The second valve opens as the float valve closes, in order to transfer a small amount of liquid from the bottle into the chamber. That amount of liquid is stored in the chamber until the toilet is flushed, causing the float valve to open, which releases the stored liquid from the chamber into the toilet tank. At the same time, the second valve closes, to prevent the release of any additional liquid from the bottle.
BRIEF DESCRIPTION OF THE DRAWINGS
FIG. 1a is a perspective view of the middle section of a preferred embodiment of the invention.
FIG. 1b is a perspective view of the lower section of the preferred embodiment.
FIG. 1c is a perspective view of the upper section of the preferred embodiment.
FIG. 2 is a cut-away cross-section of the preferred embodiment, fully assembled and inserted into the neck of a bottle, showing the closed position of the float valve.
FIG. 3 is a cut-away cross-section of the fully assembled embodiment, showing the open position of the float valve.
DETAILED DESCRIPTION OF THE PREFERRED EMBODIMENTS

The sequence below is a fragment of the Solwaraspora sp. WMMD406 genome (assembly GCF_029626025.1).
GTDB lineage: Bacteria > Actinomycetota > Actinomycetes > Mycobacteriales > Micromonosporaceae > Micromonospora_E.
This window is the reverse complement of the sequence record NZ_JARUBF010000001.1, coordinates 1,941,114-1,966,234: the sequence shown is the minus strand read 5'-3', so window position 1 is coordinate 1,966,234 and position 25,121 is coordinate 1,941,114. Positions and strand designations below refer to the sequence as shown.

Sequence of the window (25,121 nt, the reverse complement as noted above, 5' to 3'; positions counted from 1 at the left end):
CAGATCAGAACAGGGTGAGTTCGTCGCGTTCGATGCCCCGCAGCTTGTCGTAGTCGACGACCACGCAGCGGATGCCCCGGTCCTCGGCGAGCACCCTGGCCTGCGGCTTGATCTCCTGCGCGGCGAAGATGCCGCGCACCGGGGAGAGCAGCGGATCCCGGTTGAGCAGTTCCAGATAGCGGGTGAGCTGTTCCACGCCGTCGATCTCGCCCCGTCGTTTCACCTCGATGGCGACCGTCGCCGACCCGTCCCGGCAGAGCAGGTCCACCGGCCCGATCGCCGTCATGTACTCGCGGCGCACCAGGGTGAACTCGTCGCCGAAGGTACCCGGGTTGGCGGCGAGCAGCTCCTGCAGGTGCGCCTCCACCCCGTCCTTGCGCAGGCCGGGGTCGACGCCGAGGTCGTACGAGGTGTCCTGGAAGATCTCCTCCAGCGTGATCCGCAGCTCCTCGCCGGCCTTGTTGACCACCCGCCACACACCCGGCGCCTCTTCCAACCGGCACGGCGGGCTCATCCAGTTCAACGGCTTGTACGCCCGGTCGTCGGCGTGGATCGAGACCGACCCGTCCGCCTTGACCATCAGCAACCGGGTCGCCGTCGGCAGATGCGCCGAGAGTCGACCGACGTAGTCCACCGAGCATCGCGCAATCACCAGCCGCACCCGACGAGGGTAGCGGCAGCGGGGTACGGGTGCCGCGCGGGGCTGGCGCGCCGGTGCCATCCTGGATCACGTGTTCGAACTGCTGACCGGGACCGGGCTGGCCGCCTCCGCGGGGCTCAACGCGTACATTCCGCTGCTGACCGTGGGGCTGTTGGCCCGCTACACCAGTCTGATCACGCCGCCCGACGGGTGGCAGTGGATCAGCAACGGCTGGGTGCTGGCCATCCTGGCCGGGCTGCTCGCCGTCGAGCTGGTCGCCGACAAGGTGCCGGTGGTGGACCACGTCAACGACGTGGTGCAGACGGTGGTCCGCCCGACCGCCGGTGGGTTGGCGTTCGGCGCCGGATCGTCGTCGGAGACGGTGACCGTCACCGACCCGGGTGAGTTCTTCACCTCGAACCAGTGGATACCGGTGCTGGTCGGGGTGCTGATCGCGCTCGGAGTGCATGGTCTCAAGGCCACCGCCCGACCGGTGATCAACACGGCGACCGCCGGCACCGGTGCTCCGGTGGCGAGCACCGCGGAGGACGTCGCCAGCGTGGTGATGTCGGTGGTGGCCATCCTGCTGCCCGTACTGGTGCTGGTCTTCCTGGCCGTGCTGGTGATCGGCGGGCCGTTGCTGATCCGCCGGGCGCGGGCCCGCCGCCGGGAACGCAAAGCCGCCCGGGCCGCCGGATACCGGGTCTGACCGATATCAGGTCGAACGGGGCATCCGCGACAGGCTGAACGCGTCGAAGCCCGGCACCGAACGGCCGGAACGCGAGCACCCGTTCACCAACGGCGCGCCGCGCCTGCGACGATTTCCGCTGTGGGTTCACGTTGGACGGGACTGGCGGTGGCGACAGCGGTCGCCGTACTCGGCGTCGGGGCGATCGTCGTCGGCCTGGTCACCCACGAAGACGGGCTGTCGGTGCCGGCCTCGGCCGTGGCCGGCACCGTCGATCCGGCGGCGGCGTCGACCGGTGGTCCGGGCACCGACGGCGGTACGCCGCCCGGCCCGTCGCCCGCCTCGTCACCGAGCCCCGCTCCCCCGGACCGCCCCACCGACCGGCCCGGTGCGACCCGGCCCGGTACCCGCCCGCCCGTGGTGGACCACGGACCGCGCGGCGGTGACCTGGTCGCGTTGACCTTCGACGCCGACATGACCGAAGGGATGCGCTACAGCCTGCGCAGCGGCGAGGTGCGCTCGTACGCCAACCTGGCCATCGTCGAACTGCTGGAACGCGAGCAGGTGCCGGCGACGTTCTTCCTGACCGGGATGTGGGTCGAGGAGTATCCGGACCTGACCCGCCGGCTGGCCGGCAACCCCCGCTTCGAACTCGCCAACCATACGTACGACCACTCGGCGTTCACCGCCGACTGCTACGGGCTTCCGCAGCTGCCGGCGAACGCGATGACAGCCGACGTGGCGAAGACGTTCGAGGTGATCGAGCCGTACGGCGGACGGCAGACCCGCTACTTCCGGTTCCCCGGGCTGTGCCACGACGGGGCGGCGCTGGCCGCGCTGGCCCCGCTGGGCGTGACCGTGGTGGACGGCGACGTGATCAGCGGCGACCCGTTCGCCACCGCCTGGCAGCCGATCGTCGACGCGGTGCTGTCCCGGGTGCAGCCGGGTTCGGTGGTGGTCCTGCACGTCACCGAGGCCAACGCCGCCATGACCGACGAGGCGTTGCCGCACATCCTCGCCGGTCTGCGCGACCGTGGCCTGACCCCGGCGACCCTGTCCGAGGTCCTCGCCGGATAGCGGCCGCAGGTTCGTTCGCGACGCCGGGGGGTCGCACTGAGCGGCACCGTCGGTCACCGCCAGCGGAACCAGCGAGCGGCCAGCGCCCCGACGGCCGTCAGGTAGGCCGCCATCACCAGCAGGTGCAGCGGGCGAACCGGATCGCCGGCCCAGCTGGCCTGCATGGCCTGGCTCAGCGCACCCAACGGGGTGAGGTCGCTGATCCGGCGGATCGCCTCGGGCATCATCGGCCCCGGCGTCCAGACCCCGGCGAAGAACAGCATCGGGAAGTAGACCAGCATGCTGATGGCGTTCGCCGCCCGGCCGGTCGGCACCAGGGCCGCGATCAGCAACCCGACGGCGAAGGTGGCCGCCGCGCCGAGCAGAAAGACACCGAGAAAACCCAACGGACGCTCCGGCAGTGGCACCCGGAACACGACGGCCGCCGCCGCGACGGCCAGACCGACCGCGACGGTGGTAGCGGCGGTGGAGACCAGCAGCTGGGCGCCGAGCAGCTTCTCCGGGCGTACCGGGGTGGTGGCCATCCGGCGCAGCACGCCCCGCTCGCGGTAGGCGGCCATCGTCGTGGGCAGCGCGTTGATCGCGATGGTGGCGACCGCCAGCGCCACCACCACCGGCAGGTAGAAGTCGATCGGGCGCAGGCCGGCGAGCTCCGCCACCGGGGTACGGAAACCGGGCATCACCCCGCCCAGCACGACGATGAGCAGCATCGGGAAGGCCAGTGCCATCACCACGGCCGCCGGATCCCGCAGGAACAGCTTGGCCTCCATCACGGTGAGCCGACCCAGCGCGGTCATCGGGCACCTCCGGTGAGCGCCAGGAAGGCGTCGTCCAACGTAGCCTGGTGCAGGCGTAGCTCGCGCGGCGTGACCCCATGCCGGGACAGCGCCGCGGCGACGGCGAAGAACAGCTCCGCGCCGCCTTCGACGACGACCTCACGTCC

In FIG. 1a middle section 11 is seen to include a tubular member 14 adapted to fit into the neck of a bottle or other container from which a liquid is to be dispensed. Beveled surface 15 supports a shoulder area 16 which is connected to a tubular extension 17. A lip 18 acts to prevent the assembly from slipping too far into the bottle.
In FIG. 1b lower section 12 is seen to include a tubular float member 20 which is lifted by the water level in the tank, so that the float valve closes when rim 21 is pushed into sealing contact with the under side of shoulder 16. In an alternate embodiment, float valve closure is provided by contact of the lower end of wall 19 on a beveled wall inside the lower section. If desired, both float valve closure seats can be provided in the same embodiment. At the same time, push rod 22 moves rod 25 and thereby lifts section 13, to open the second valve.